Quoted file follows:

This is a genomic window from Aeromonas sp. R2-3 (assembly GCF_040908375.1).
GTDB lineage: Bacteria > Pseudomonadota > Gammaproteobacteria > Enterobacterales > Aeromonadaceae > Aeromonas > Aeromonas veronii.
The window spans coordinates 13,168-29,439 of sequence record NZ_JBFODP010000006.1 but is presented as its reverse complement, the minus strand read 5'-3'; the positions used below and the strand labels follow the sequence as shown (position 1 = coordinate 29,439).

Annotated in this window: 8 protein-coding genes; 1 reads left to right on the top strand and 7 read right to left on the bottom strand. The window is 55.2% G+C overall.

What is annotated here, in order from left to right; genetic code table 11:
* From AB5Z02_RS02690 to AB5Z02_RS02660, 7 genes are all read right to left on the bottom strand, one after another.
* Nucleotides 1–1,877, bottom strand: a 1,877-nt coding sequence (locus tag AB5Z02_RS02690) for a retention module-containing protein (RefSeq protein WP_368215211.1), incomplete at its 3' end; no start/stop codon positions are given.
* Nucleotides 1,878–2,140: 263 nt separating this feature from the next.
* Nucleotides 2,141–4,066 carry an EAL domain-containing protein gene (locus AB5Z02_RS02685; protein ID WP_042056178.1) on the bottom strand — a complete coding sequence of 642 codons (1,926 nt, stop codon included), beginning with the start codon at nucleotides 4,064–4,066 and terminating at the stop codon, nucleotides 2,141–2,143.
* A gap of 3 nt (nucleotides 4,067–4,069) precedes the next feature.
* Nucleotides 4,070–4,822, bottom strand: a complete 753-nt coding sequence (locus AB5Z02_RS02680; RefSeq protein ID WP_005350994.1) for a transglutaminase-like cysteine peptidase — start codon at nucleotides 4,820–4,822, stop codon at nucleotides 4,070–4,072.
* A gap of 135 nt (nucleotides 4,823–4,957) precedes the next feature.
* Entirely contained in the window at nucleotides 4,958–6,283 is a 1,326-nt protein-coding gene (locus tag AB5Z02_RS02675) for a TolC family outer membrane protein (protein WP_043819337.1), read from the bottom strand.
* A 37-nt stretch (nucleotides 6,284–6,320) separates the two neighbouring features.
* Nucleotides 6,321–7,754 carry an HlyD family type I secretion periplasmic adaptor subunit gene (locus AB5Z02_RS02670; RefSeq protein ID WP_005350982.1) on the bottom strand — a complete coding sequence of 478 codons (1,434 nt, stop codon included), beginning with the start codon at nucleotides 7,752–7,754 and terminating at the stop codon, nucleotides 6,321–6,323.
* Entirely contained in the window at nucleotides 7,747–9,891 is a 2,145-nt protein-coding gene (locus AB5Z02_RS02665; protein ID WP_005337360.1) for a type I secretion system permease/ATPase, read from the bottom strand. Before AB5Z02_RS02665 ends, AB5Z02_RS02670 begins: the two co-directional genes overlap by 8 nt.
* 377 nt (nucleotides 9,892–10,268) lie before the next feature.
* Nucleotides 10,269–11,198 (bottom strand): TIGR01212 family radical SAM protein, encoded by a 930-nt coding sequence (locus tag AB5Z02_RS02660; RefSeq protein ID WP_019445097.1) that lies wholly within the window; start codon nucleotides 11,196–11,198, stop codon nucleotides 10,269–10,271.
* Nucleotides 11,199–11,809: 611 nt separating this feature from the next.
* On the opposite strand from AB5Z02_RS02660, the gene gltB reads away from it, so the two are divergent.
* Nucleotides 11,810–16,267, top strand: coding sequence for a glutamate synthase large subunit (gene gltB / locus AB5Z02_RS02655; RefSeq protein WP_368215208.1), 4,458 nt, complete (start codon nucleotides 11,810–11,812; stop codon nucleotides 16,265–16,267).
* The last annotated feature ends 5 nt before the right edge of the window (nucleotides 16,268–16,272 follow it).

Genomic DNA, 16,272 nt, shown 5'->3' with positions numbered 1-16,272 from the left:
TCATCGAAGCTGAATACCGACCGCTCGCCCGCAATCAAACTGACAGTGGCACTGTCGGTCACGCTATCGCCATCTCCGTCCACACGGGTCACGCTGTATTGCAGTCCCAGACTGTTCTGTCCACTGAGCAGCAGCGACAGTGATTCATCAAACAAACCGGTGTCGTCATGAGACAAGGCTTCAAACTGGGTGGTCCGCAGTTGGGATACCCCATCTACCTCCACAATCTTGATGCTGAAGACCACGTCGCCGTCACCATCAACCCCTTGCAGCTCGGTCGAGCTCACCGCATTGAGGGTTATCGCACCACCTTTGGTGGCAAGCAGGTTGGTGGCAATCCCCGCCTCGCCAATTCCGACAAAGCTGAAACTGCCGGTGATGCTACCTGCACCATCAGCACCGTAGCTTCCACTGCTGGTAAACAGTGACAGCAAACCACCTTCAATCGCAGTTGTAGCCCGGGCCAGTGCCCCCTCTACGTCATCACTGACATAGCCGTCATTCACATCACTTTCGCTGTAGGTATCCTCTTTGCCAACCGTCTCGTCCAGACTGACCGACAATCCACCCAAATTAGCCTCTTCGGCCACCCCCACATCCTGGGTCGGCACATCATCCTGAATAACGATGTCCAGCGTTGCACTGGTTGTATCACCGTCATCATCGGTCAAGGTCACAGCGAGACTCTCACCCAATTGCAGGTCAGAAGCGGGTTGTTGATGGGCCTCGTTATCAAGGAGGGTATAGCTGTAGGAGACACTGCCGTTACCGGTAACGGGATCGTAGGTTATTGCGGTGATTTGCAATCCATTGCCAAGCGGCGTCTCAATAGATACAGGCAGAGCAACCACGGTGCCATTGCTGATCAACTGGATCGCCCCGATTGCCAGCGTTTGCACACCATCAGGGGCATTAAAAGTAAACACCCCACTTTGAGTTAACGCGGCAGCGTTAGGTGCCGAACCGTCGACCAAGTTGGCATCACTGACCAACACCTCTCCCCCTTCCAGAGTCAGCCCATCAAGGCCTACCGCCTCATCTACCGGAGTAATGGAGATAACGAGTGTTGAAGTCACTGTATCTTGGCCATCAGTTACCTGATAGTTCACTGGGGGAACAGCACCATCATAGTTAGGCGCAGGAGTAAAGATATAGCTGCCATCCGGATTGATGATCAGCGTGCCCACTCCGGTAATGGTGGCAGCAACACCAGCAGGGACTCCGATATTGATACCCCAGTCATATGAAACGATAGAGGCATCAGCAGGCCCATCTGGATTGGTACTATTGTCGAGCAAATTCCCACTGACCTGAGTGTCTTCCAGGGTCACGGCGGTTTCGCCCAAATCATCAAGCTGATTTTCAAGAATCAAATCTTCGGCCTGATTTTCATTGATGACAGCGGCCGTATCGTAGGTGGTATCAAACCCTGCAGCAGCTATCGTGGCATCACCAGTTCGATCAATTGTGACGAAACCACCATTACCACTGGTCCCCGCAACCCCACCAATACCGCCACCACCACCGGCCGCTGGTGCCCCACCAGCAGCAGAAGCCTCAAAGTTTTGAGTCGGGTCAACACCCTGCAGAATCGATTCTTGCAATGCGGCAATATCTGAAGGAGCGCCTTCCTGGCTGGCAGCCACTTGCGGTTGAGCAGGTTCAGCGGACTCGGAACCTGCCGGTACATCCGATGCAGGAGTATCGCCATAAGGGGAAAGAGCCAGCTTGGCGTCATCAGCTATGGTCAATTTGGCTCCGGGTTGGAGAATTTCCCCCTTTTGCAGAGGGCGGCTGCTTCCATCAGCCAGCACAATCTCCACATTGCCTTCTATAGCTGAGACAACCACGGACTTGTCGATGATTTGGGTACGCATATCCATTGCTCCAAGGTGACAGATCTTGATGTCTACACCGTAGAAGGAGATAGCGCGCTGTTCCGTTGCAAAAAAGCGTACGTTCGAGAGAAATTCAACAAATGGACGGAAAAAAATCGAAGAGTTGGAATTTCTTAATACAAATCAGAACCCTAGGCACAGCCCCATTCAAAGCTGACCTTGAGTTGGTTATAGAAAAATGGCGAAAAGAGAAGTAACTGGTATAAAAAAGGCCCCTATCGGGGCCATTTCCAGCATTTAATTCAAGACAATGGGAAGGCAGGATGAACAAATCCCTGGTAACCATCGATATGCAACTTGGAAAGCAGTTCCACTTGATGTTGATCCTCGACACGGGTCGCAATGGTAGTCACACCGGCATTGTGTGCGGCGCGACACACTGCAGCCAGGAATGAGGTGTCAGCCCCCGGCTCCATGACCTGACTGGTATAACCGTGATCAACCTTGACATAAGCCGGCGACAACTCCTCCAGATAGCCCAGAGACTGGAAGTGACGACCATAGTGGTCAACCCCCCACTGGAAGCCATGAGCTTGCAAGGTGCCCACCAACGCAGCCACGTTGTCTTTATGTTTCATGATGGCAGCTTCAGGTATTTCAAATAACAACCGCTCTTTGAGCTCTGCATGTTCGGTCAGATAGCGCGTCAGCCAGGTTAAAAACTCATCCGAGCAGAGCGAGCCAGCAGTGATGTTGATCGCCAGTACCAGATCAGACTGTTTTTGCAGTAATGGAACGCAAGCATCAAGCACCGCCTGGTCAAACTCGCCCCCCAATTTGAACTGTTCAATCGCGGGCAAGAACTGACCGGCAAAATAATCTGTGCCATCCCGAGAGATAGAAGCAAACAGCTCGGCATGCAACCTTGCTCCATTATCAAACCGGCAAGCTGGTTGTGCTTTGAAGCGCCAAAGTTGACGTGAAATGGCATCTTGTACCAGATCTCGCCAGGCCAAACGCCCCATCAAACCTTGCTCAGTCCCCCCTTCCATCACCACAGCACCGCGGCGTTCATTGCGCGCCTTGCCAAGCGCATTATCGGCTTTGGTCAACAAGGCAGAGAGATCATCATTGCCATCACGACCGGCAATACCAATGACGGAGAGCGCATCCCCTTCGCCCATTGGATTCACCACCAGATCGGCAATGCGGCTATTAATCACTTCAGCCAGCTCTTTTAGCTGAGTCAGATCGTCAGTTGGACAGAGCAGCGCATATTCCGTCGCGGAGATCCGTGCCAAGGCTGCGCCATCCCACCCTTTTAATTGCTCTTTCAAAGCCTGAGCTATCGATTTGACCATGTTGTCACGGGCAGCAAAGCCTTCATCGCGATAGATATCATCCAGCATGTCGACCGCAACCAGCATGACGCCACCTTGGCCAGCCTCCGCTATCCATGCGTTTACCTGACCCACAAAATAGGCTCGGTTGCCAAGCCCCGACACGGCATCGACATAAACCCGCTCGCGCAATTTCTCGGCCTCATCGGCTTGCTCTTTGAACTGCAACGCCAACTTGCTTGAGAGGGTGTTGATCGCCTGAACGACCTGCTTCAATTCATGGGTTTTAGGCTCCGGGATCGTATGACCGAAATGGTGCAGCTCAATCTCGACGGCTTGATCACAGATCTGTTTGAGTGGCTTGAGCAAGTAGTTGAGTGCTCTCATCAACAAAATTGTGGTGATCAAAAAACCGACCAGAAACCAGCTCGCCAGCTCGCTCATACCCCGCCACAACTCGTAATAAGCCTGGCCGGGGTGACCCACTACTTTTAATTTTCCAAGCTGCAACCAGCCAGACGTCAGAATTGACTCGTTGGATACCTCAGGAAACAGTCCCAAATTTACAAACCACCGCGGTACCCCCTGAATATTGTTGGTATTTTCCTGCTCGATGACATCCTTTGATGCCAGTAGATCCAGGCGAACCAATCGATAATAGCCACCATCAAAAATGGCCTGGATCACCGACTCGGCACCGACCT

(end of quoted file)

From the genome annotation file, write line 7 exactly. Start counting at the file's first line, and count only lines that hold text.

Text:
* Nucleotides 1–1,877, bottom strand: a 1,877-nt coding sequence (locus tag AB5Z02_RS02690) for a retention module-containing protein (RefSeq protein WP_368215211.1), incomplete at its 3' end; no start/stop codon positions are given.